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Snakebite Venom!!
By Mona Lease

Hi, all!! Again - for you faint-of-heart readers, you'll probably want to stop reading here. I spoke with a young gentleman who resides in Darke County. He was tested for something. His liver blood levels were high. Another test. "You have Hepatitis C" - a viral thing. I asked how he got it. He said he knew the girl  he was "in love" with had it. They shared needles. She overdosed and died. He said after her death he missed her. He told me that he had wanted something by which to remember her. So along with the sting of the "snakebite" (the needle's entry into a vein) and just as a real snakebite leaves venom...so this "snakebite" left a type of venom - Hepatitis C.

Hepatitis C is a blood-born virus - HVC. People are infected with this virus by sharing "dirty" needles and other equipment.

In the beginning, the symptoms are mild or there are none. There can be fever, dark urine, abdominal pain, or yellow-tinged skin. Some people have unusual bruising for no apparent reason. If left untreated or you are never tested - the virus can cause cirrhosis or liver disease.

If you have cirrhosis - which is a hardening or scarring of the liver - the symptoms progress from those listed above to swelling in the lower legs, fluid build-up in the abdomen. bleeding from dilated veins in the esophagus or stomach. This disease can progress to confusion and unconsciousness. Antiviral medications may be used to treat the Hepatitis virus. There is a high incidence of cancers related to Hepatitis C.

The acute signs and symptoms of Hepatitis C are decreased appetite, nausea, muscle or joint pain and weight loss. Chronic infection is what causes the cirrhosis (scarring) of the liver.

It is possible to appear to be clear of the virus but remain infected. Hep C can be spread through sexual intercourse. High-risk for this are those with multiple partners. The recommendation is to use a condom for more than one steady partner.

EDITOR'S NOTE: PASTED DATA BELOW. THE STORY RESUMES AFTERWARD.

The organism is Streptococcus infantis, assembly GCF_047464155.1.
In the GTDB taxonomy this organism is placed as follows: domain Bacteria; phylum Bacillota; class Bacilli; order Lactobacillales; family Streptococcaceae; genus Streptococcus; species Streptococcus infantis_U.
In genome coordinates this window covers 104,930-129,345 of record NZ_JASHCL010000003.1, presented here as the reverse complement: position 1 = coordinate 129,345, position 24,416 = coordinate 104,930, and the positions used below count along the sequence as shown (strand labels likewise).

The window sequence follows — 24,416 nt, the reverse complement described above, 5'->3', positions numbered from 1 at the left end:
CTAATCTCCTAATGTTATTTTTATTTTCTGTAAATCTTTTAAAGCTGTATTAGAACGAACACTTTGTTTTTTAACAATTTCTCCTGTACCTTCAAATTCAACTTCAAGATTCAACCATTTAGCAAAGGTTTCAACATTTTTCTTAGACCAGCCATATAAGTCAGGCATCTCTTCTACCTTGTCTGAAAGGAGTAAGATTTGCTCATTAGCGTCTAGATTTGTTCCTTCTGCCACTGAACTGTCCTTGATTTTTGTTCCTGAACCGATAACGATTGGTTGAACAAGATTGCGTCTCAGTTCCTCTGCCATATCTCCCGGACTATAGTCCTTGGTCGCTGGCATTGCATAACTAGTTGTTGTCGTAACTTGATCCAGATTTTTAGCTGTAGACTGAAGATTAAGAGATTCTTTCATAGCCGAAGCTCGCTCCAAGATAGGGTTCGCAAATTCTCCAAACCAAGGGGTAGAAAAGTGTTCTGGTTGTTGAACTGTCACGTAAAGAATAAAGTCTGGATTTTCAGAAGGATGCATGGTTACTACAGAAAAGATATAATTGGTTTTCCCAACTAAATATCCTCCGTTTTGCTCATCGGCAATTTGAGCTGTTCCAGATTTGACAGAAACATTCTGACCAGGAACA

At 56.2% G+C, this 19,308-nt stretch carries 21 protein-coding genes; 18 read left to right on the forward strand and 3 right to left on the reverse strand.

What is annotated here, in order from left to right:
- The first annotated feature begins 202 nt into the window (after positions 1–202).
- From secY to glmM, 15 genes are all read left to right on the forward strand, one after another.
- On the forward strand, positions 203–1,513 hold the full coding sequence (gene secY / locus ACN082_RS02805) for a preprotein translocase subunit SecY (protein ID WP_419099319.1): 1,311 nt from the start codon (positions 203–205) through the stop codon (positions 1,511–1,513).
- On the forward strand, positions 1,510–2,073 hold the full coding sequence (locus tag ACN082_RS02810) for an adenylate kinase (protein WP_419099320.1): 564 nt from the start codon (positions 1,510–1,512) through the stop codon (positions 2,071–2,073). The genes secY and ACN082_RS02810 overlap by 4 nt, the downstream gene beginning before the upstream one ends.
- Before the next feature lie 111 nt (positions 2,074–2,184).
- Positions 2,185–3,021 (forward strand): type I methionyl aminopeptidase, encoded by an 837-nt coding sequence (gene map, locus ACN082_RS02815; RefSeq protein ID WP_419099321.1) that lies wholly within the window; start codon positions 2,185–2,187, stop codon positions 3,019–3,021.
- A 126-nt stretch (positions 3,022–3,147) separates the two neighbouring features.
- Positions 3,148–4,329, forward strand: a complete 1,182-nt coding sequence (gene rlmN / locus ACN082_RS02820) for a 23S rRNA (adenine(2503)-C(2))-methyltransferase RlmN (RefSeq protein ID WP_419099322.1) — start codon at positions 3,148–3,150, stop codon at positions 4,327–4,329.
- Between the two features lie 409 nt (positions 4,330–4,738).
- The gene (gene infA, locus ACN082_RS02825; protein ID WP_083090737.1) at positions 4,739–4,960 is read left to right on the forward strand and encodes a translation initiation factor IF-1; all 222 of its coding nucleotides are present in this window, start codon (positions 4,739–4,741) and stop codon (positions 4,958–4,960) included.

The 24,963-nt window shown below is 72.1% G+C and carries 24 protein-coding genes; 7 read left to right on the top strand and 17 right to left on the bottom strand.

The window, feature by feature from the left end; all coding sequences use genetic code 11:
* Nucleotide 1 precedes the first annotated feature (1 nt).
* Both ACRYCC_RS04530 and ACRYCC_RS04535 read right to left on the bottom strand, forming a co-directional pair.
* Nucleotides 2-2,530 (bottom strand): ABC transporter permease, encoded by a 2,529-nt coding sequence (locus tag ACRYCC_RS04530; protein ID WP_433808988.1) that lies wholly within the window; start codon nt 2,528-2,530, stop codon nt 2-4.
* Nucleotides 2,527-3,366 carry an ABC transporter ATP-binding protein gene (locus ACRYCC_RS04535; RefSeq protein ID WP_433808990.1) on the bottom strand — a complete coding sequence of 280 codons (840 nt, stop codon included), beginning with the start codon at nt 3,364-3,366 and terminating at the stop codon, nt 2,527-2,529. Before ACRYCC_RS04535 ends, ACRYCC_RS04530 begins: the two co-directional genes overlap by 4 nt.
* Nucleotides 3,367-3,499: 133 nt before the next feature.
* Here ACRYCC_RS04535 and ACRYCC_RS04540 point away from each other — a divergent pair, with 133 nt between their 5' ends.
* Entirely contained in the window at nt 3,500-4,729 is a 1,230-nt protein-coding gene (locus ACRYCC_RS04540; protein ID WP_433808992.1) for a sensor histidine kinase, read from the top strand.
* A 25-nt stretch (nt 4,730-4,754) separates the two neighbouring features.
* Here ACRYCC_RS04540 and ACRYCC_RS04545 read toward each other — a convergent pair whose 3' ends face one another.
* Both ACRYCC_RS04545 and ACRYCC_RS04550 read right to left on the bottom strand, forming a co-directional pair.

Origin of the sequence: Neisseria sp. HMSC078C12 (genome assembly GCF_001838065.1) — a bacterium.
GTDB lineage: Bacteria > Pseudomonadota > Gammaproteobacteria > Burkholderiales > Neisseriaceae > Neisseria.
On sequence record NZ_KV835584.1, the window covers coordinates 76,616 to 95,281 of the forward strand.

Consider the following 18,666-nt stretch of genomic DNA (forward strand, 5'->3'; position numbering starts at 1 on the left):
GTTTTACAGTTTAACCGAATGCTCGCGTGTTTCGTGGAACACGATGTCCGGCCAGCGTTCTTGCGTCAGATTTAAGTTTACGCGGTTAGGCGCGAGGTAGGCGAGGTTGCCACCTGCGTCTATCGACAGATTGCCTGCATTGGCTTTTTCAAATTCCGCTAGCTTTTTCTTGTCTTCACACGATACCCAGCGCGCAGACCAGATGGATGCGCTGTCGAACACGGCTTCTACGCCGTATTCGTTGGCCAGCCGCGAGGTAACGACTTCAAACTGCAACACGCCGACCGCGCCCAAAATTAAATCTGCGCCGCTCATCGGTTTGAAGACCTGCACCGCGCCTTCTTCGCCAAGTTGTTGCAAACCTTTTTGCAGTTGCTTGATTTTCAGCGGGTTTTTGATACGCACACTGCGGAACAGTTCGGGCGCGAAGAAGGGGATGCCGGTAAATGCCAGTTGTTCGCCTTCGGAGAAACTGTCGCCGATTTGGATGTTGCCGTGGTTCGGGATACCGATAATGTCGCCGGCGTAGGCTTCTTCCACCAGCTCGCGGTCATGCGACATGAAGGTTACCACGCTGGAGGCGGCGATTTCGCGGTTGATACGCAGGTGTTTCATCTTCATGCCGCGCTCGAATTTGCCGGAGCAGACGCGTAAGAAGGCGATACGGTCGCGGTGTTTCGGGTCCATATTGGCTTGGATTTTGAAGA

Personal items like razors, toothbrushes, and manicure/pedicure tools can become contaminated with blood...blood you can not see. Even one drop can infect you. Hep C can be transmitted mother-to-child. It is not clear if the transmission is during the pregnancy or from the actual delivery. It is also unclear if breastmilk contains the virus and Mothers are advised to avoid breastfeeding.

Specialized  blood tests are used to diagnose the existence (or nonexistence, if you prefer) of Hepatitis C. Liver biopsies are performed to determine the degree of liver damage present and this procedure carries risks. As of 2016 - there is no approved vaccine to prevent contracting Hepatitis C.

You faithful readers (thanks, much!!) knew I'd have a question somewhere.....right? Here's my question:

What will make you iv-drug users quit - other than death?? Hepatitis C looks to be as bad as AIDS...chronic infection and the continual possibility of spreading the virus to others - to name the top two on the "hit parade" of symptoms/tests associated with the virus. Be aware: Hep C is in Darke County.

Remember the kiddies and our service people. Take good care of the furry and feathered ones out there. Be safe and healthy. See ya next time. Ever Toodles!! MONA


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